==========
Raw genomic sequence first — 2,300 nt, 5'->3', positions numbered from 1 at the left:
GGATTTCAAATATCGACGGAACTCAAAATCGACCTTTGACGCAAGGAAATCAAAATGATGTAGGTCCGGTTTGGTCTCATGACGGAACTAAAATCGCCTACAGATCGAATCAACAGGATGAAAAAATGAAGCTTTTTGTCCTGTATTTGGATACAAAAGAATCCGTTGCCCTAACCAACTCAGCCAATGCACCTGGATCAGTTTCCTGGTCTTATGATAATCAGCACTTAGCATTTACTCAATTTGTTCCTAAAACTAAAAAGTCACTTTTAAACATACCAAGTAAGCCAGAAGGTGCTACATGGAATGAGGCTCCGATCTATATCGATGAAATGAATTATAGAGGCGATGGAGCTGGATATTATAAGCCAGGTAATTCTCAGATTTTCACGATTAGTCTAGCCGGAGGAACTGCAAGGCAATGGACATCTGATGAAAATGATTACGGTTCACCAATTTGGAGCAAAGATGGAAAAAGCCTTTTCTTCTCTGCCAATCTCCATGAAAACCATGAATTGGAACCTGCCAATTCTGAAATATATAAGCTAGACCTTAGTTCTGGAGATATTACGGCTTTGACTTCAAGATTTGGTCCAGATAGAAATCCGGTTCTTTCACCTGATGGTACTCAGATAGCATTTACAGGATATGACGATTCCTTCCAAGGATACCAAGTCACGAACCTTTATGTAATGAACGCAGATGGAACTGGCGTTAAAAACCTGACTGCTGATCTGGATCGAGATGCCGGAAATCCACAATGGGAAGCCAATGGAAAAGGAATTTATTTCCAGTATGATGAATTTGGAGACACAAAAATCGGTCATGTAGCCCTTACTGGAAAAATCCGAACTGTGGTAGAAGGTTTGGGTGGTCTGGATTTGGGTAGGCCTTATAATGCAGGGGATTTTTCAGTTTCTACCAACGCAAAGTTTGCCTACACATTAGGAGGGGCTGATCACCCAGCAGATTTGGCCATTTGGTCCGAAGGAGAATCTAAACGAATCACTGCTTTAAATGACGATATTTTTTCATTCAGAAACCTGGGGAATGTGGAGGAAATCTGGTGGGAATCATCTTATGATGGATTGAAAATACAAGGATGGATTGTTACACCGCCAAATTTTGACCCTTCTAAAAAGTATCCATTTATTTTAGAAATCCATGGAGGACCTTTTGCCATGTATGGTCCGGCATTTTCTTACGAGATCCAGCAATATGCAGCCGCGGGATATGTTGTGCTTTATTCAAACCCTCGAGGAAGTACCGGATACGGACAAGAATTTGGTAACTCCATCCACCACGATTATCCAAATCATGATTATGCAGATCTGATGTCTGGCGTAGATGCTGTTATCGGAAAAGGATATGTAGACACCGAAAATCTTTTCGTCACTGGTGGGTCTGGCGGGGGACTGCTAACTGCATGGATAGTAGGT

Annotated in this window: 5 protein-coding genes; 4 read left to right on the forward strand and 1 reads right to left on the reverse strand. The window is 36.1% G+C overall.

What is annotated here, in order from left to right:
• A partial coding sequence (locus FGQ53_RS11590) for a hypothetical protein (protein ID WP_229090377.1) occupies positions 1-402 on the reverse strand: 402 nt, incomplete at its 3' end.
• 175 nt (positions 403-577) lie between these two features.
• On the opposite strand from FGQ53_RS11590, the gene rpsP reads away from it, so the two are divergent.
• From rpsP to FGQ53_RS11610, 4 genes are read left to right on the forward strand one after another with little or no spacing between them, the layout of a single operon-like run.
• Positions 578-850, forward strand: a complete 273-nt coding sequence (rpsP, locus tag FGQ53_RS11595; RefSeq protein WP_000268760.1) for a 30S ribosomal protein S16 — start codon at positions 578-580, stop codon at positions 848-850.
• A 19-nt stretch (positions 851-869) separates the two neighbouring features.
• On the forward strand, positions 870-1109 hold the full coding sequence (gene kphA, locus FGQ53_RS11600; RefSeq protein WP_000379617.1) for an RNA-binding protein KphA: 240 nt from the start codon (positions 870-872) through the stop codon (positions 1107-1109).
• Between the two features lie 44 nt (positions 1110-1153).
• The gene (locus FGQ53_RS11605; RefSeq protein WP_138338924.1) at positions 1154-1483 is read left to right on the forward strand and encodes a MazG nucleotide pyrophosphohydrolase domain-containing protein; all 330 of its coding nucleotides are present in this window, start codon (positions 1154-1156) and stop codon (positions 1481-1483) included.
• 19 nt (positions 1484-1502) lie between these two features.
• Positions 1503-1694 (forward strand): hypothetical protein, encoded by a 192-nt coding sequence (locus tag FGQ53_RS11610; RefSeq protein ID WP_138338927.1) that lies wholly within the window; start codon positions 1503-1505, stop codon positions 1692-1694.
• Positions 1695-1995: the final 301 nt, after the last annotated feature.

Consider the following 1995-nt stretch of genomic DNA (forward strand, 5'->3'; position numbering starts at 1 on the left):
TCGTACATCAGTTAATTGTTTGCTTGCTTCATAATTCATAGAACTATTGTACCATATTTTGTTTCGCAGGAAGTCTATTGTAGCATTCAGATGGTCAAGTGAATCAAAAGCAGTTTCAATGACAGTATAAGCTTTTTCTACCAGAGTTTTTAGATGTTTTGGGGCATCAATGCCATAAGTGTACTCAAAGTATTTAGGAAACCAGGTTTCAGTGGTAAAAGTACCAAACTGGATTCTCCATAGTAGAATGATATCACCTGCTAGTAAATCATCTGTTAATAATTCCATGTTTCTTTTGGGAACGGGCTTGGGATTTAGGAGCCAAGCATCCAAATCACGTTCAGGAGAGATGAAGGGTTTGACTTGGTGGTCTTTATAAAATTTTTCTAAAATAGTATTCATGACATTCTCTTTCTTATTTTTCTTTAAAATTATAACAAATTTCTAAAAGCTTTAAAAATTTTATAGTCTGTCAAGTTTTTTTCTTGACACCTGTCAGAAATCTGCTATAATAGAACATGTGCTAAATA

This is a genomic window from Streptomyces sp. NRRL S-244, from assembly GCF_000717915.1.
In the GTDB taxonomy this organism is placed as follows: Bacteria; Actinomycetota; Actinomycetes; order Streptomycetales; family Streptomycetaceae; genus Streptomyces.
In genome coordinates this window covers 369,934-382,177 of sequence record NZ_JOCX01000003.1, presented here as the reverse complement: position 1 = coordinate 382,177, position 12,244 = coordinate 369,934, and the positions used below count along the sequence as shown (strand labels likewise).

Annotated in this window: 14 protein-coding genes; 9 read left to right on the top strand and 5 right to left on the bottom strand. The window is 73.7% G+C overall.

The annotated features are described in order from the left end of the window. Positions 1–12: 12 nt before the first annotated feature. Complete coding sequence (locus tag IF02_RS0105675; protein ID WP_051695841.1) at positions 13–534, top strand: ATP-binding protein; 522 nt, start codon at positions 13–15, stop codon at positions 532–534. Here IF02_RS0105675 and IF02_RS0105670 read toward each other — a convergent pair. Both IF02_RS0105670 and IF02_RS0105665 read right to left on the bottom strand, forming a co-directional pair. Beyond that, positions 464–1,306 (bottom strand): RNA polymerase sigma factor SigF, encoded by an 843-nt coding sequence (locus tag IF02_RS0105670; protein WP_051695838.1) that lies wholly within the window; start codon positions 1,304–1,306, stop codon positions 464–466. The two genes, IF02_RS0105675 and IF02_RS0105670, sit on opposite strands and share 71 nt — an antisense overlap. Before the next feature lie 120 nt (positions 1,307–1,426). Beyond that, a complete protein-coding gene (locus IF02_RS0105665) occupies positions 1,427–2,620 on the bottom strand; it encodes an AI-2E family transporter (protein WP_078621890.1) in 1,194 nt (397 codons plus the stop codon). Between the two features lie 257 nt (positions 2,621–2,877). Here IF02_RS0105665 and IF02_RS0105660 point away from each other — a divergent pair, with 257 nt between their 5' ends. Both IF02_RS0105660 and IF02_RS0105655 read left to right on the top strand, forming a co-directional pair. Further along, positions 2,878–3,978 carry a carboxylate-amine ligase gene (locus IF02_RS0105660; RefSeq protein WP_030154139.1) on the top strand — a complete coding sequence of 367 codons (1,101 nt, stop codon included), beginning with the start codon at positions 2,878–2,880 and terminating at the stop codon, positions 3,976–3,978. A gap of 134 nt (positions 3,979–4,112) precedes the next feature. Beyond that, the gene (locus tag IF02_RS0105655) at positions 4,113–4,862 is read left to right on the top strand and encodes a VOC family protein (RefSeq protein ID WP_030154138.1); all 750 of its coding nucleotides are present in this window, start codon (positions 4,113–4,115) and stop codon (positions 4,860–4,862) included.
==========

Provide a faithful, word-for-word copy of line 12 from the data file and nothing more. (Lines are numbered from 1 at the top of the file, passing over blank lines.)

• Between the two features lie 44 nt (positions 1110-1153).